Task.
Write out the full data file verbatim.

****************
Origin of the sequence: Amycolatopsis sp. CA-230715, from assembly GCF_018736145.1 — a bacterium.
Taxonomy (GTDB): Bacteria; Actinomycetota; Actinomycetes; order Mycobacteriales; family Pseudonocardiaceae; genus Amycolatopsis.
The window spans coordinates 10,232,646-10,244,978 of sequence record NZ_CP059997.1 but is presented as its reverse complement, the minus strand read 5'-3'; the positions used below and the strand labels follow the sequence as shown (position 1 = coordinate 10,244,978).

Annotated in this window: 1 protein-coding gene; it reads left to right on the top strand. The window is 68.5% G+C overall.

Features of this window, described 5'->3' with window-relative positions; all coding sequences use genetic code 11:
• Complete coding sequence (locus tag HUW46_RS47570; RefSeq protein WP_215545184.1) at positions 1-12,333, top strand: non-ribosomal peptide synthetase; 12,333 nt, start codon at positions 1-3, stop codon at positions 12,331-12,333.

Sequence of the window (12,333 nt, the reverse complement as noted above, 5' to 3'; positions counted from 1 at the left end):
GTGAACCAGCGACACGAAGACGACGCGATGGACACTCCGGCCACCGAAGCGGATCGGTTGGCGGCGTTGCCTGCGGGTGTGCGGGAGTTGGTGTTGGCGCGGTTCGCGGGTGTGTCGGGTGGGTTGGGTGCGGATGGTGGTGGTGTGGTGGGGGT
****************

Origin of the sequence: Amycolatopsis sp. CA-230715, from assembly GCF_018736145.1 — a bacterium.
Taxonomy (GTDB): Bacteria; Actinomycetota; Actinomycetes; order Mycobacteriales; family Pseudonocardiaceae; genus Amycolatopsis.
The window spans coordinates 10,232,646-10,244,978 of sequence record NZ_CP059997.1 but is presented as its reverse complement, the minus strand read 5'-3'; the positions used below and the strand labels follow the sequence as shown (position 1 = coordinate 10,244,978).

Annotated in this window: 1 protein-coding gene; it reads left to right on the top strand. The window is 68.5% G+C overall.

Features of this window, described 5'->3' with window-relative positions; all coding sequences use genetic code 11:
• Complete coding sequence (locus tag HUW46_RS47570; RefSeq protein WP_215545184.1) at positions 1-12,333, top strand: non-ribosomal peptide synthetase; 12,333 nt, start codon at positions 1-3, stop codon at positions 12,331-12,333.

Sequence of the window (12,333 nt, the reverse complement as noted above, 5' to 3'; positions counted from 1 at the left end):
GTGAACCAGCGACACGAAGACGACGCGATGGACACTCCGGCCACCGAAGCGGATCGGTTGGCGGCGTTGCCTGCGGGTGTGCGGGAGTTGGTGTTGGCGCGGTTCGCGGGTGTGTCGGGTGGGTTGGGTGCGGATGGTGGTGGTGTGGTGGGGGT